Paul Newman: A legend and a life |


Paul Newman: A legend and a life

He was a riveting actor, man of conscience, philanthropist, devoted husband, race-car driver, and a hundred other things. Mark Harris remembers a movie legend and a life

(Hulton Archive/Getty Images)

He made his movie debut wearing a miniskirt-style toga in a religious epic. This was back in 1954, when pictures like The Silver Chalice were typical Friday-evening fare and young actors were signed to long-term studio contracts, their careers at the mercy of whatever film needed someone who looked like them at that particular moment. He left the screen 52 years later with a farewell voice-over performance in the blockbuster Pixar cartoon Cars. So it’s impossible to say that the passing of Paul Newman — who died of cancer at age 83 on Sept. 26 at his home in Westport, Conn. — marks the end of an era, since the era in which Paul Newman was a first-tier movie star spanned nearly half the history of movies.

Nor can one claim that Newman was the last of his kind, since the actor was always, literally, in a class by himself. Newman became a star at a moment when two opposing images of American masculinity were dominating the screen — the rough, tough, unforgiving force of actors like John Wayne and Kirk Douglas, and the newer, more sensitive, almost wounded approach exemplified by Montgomery Clift. He belonged to neither category; rather, he drew from both — starting with his breakout performance as boxer Rocky Graziano in 1956’s Somebody Up There Likes Me, he found a way to be both brutal and tender, callous at one moment and vulnerable the next.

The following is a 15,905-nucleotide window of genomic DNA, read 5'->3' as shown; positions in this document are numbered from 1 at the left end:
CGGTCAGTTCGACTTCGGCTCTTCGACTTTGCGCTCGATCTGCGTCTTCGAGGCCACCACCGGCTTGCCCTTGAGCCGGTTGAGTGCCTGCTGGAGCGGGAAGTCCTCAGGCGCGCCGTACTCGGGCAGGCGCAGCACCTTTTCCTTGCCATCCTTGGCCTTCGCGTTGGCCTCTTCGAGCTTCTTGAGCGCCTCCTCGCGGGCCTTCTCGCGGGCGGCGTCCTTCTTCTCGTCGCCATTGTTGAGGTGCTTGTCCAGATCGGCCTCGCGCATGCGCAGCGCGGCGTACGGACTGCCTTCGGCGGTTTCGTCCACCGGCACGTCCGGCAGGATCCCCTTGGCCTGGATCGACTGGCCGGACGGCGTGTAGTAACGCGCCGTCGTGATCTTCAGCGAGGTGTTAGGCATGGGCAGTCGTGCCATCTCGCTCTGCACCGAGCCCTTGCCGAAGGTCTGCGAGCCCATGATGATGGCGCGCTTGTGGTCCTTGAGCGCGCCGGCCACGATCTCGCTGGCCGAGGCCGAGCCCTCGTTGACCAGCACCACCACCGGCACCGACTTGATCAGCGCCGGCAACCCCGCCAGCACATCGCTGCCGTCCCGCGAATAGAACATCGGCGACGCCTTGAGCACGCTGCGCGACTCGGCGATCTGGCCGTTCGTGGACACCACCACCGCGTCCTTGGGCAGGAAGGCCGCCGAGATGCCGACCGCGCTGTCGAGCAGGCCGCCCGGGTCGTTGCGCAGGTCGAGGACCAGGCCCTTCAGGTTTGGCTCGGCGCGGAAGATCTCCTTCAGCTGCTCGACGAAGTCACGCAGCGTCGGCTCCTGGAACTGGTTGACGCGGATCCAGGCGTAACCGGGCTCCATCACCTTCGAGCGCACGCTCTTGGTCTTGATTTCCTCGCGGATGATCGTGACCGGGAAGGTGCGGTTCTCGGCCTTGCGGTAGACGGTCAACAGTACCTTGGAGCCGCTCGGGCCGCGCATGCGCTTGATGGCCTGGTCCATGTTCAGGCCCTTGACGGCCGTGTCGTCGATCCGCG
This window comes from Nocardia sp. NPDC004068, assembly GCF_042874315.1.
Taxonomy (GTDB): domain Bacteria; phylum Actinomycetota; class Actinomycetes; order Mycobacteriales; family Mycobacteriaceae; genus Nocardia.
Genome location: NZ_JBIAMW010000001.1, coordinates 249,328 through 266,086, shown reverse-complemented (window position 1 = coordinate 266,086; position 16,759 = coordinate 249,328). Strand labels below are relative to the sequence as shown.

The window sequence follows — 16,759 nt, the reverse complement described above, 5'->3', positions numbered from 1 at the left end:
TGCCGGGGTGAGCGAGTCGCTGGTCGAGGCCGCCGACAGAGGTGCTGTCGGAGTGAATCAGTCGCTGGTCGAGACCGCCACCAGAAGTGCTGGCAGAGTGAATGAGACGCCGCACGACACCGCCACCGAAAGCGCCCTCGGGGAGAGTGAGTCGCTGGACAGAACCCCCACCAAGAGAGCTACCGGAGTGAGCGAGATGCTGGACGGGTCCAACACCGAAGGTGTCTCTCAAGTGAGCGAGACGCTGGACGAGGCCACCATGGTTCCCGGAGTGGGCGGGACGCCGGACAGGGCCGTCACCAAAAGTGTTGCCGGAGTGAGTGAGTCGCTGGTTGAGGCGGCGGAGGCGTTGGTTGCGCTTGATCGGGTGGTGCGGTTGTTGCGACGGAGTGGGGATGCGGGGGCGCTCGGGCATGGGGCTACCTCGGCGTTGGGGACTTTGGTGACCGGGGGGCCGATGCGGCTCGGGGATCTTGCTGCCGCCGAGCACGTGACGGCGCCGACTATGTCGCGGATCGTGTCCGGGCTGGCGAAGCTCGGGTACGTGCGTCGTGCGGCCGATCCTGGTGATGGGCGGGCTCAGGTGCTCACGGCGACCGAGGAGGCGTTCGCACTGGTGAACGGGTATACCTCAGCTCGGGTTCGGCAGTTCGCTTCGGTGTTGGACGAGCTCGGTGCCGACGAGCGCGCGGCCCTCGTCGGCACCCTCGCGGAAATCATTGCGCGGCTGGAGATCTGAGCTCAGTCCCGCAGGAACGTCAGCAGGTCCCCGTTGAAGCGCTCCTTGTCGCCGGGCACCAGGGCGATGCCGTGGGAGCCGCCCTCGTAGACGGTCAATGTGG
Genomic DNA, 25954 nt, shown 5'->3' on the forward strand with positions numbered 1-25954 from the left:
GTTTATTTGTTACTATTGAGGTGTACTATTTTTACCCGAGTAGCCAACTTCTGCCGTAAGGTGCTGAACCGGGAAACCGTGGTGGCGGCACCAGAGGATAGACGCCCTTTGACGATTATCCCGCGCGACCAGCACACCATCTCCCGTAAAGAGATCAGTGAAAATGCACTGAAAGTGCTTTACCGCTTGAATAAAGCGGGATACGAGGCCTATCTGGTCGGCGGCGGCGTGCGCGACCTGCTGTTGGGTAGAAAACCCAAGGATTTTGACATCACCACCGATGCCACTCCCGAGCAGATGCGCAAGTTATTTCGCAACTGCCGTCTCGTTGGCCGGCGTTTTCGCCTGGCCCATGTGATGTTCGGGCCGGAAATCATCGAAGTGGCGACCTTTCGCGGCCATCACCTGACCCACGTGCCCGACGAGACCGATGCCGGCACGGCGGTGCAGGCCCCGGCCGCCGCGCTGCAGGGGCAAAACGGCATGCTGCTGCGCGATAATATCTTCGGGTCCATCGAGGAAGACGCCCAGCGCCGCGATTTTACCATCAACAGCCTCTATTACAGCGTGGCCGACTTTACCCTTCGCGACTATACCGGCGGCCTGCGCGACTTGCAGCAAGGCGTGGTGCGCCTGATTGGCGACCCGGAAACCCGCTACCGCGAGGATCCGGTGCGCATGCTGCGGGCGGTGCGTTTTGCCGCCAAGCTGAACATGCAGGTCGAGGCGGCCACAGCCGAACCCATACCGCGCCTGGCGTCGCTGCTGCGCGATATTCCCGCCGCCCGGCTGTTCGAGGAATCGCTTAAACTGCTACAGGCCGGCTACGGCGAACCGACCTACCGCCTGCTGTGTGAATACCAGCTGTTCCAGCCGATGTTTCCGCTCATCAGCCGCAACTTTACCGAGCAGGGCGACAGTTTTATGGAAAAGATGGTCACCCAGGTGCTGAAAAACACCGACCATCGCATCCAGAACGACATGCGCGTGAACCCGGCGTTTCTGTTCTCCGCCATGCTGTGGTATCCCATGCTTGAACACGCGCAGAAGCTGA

Newman emerged as a star in the aftermath of Marlon Brando’s seismic performances in A Streetcar Named Desire and On the Waterfront, which may be why he always seemed to be underrated — at least as underrated as a 10-time Oscar nominee could be (he received nine nods for acting and one for producing). Newman won just once, for The Color of Money, and took home two honorary Academy Awards, one for his contribution to film and one for the hundreds of millions of dollars in charitable contributions generated by sales of the popcorn and salad dressing to which he lent his name, his face, and his witty understanding that he could do an immense amount of good by turning himself into a commodity for his own purposes, not just Hollywood’s.

NEXT PAGE: ”So intense was Newman’s charisma on screen, and so timeless his appeal, that it didn’t seem to matter to don’t-trust-anyone-over-30 moviegoers that at the time, their new poster boy was already 42 years old.”